This makes a lot of sense. Some demographics will always want a human interaction – others will prefer an automated one. Leaving aside the canonical example of resetting your password which can be done in an automated way without having to contact customer service, Aniano put the topic into a different perspective – thinking about the spectrum of experiences and where the value lies for the company, the customer, and the agents. Some proactive engagements are going to be better for the company because it reduces call volume – such as outreach to flag known shipping delays in a certain region:
A certain set of customers are going to say: ‘Okay, I get it. It's not that urgent for me’, and then it's another set of customers are going to want to engage, and so providing an escape valve or an option for customers who feel they need that human connection can often get you a good mix of interactions.
A word of caution at this point:
What we don't want to do is we don't want to offer proactive engagement without having humans ready to answer and engage… That's going to create an extra frustration to a process where there was no frustration before. So, being smart about offering those passive escalation of having the capacity to handle. Those passive escalation is something that our customers are thinking about quite a bit as they turn on proactive engagements.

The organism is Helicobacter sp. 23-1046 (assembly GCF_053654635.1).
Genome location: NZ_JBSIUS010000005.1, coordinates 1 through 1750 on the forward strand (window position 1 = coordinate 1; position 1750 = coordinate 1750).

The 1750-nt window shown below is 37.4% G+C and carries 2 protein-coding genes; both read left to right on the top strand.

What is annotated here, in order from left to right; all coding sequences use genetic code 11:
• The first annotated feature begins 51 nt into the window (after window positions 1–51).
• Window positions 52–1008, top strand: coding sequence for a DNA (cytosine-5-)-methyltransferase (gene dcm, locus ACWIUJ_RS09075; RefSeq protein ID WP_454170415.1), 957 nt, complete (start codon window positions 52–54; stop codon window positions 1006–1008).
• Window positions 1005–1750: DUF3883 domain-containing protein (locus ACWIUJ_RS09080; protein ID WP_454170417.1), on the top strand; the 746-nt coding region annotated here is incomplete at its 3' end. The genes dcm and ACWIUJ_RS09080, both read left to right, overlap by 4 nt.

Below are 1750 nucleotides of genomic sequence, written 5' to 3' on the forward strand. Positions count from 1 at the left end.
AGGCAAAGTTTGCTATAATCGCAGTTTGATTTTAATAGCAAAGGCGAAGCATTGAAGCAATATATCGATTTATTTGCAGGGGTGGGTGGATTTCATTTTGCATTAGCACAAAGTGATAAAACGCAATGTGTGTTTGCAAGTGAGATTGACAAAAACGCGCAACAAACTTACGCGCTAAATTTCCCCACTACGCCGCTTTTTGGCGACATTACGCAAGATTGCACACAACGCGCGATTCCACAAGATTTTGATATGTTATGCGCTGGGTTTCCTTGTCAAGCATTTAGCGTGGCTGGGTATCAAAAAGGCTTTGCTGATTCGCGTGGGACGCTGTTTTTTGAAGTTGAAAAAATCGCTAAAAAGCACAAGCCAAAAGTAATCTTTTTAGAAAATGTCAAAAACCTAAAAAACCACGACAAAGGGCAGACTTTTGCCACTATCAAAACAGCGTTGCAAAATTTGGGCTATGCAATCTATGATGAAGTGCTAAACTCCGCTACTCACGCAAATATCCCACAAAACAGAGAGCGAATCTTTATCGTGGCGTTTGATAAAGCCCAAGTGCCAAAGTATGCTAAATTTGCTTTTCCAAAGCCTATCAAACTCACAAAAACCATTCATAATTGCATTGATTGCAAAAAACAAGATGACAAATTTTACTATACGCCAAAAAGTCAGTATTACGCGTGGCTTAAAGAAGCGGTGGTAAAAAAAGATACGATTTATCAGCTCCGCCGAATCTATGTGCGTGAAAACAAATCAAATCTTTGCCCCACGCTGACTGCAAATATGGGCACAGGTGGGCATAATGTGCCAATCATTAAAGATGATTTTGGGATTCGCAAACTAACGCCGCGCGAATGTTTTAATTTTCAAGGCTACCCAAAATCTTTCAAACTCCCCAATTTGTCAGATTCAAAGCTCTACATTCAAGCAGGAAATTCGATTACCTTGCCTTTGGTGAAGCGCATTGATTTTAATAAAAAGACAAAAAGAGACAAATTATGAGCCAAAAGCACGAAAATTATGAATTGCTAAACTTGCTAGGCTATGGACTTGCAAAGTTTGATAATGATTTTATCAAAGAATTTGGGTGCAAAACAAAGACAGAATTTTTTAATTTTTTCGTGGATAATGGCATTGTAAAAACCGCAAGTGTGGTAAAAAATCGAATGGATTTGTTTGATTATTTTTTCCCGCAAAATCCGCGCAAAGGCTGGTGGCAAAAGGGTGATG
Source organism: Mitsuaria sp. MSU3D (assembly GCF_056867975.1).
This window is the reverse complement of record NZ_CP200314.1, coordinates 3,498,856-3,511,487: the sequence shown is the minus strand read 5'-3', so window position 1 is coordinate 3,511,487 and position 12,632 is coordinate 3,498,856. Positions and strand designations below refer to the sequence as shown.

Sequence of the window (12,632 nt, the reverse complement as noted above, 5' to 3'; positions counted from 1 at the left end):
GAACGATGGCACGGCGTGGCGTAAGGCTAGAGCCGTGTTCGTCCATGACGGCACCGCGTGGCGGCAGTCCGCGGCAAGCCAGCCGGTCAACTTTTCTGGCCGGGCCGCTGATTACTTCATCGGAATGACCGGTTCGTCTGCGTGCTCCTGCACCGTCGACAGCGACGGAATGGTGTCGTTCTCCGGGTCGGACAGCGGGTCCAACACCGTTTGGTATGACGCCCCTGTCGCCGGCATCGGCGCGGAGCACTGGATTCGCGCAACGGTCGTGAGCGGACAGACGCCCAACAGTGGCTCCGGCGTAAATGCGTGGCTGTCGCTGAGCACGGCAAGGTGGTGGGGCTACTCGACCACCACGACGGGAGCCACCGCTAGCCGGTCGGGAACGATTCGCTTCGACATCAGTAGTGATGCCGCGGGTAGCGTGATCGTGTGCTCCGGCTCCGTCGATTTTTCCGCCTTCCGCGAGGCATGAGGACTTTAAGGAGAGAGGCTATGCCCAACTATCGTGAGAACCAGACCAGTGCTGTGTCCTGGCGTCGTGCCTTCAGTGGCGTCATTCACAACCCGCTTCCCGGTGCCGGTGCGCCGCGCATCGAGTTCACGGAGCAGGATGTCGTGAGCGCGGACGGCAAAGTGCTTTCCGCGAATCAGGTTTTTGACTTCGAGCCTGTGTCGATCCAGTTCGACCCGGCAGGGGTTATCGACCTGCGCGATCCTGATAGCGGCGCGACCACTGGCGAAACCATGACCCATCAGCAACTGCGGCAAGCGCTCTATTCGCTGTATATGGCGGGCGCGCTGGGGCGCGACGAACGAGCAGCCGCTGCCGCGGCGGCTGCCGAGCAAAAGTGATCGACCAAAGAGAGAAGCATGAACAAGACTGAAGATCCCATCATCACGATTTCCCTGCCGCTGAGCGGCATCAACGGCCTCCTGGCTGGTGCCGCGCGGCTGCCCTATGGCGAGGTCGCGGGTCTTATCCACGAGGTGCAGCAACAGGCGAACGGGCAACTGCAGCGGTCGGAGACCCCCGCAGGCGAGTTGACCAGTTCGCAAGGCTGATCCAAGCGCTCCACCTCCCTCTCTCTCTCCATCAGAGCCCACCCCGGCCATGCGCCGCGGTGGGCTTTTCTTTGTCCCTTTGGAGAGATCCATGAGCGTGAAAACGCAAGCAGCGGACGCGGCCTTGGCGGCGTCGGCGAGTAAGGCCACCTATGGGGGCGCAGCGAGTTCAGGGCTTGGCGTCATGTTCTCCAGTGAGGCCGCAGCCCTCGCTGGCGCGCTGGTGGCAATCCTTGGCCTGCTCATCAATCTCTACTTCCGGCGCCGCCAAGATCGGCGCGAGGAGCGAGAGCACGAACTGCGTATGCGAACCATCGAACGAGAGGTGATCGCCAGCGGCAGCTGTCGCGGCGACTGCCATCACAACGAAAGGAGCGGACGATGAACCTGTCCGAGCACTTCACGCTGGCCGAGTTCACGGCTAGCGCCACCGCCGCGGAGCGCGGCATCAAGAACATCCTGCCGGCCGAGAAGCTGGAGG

Changes in CX mindset
Aniano has worked with plenty of vendors in the CX space, and been involved in some large customer service deployments, building out new workflows with new software and new practices. What changes has he seen during that time? He notes that a few years ago, companies would make the decision to invest in customer service, run a big project and go live. Whereas now?
That mindset has completely changed. Customer experience teams, their IT partners, and C-level people who are responsible for customer experience. - they don't like that model anymore. They say ‘Let's pick our vendors. Let's pick our policies. Let's create our CX brand and iterate monthly/ weekly/ daily on the customer experience itself. We may try out a channel one month and realize that it's not great for our customers or our company. We'll take that down and we'll put up a different channel.
Zendesk is a partner that has always had this ethos where you know you need to be able to change your customer experience rapidly. Those companies that have the mindset of continual investment and iteration in the customer experience are the ones who are getting ahead. What do we automate? What do we not automate? How do we continually measure that and then make changes to our automation? Personalization and proactive is the next thing now.”